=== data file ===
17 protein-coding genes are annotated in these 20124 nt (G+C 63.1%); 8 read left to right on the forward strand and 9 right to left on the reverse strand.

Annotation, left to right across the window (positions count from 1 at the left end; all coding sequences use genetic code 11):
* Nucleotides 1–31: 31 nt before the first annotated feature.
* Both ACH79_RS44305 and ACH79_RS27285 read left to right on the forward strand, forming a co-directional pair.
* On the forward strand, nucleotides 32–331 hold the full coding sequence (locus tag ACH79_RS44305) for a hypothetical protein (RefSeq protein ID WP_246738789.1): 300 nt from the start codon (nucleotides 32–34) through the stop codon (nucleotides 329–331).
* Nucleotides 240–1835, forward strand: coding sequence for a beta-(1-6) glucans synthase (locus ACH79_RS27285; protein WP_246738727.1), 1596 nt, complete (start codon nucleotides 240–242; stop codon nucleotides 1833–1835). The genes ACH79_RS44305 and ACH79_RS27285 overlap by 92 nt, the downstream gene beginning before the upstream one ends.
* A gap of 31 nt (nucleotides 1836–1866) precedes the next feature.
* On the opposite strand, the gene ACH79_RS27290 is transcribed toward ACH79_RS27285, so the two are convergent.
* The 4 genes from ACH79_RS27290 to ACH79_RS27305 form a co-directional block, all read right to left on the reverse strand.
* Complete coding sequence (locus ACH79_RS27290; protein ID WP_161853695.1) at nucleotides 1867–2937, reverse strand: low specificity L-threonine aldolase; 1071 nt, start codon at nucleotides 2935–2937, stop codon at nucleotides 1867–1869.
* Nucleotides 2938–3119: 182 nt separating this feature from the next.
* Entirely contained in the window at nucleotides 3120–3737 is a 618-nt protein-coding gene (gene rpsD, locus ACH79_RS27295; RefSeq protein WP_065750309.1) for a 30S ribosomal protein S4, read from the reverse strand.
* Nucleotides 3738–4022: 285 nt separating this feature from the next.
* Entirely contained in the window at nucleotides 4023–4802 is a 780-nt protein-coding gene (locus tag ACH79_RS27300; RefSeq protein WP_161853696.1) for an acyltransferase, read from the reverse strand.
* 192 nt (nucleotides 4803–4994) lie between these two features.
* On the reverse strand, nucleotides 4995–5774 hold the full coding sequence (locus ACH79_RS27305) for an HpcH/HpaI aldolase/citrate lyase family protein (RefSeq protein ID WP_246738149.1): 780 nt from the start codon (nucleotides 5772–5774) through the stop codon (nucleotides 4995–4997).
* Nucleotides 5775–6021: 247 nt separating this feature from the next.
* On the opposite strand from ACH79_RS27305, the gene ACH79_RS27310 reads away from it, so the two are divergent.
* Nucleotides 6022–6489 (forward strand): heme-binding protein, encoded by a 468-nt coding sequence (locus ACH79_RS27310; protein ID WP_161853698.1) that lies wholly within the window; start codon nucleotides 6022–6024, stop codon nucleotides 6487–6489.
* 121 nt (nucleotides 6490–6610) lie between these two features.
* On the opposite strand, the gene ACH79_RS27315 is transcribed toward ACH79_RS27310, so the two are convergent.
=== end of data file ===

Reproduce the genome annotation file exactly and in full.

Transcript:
17 protein-coding genes are annotated in these 20124 nt (G+C 63.1%); 8 read left to right on the forward strand and 9 right to left on the reverse strand.

Annotation, left to right across the window (positions count from 1 at the left end; all coding sequences use genetic code 11):
* Nucleotides 1–31: 31 nt before the first annotated feature.
* Both ACH79_RS44305 and ACH79_RS27285 read left to right on the forward strand, forming a co-directional pair.
* On the forward strand, nucleotides 32–331 hold the full coding sequence (locus tag ACH79_RS44305) for a hypothetical protein (RefSeq protein ID WP_246738789.1): 300 nt from the start codon (nucleotides 32–34) through the stop codon (nucleotides 329–331).
* Nucleotides 240–1835, forward strand: coding sequence for a beta-(1-6) glucans synthase (locus ACH79_RS27285; protein WP_246738727.1), 1596 nt, complete (start codon nucleotides 240–242; stop codon nucleotides 1833–1835). The genes ACH79_RS44305 and ACH79_RS27285 overlap by 92 nt, the downstream gene beginning before the upstream one ends.
* A gap of 31 nt (nucleotides 1836–1866) precedes the next feature.
* On the opposite strand, the gene ACH79_RS27290 is transcribed toward ACH79_RS27285, so the two are convergent.
* The 4 genes from ACH79_RS27290 to ACH79_RS27305 form a co-directional block, all read right to left on the reverse strand.
* Complete coding sequence (locus ACH79_RS27290; protein ID WP_161853695.1) at nucleotides 1867–2937, reverse strand: low specificity L-threonine aldolase; 1071 nt, start codon at nucleotides 2935–2937, stop codon at nucleotides 1867–1869.
* Nucleotides 2938–3119: 182 nt separating this feature from the next.
* Entirely contained in the window at nucleotides 3120–3737 is a 618-nt protein-coding gene (gene rpsD, locus ACH79_RS27295; RefSeq protein WP_065750309.1) for a 30S ribosomal protein S4, read from the reverse strand.
* Nucleotides 3738–4022: 285 nt separating this feature from the next.
* Entirely contained in the window at nucleotides 4023–4802 is a 780-nt protein-coding gene (locus tag ACH79_RS27300; RefSeq protein WP_161853696.1) for an acyltransferase, read from the reverse strand.
* 192 nt (nucleotides 4803–4994) lie between these two features.
* On the reverse strand, nucleotides 4995–5774 hold the full coding sequence (locus ACH79_RS27305) for an HpcH/HpaI aldolase/citrate lyase family protein (RefSeq protein ID WP_246738149.1): 780 nt from the start codon (nucleotides 5772–5774) through the stop codon (nucleotides 4995–4997).
* Nucleotides 5775–6021: 247 nt separating this feature from the next.
* On the opposite strand from ACH79_RS27305, the gene ACH79_RS27310 reads away from it, so the two are divergent.
* Nucleotides 6022–6489 (forward strand): heme-binding protein, encoded by a 468-nt coding sequence (locus ACH79_RS27310; protein ID WP_161853698.1) that lies wholly within the window; start codon nucleotides 6022–6024, stop codon nucleotides 6487–6489.
* 121 nt (nucleotides 6490–6610) lie between these two features.
* On the opposite strand, the gene ACH79_RS27315 is transcribed toward ACH79_RS27310, so the two are convergent.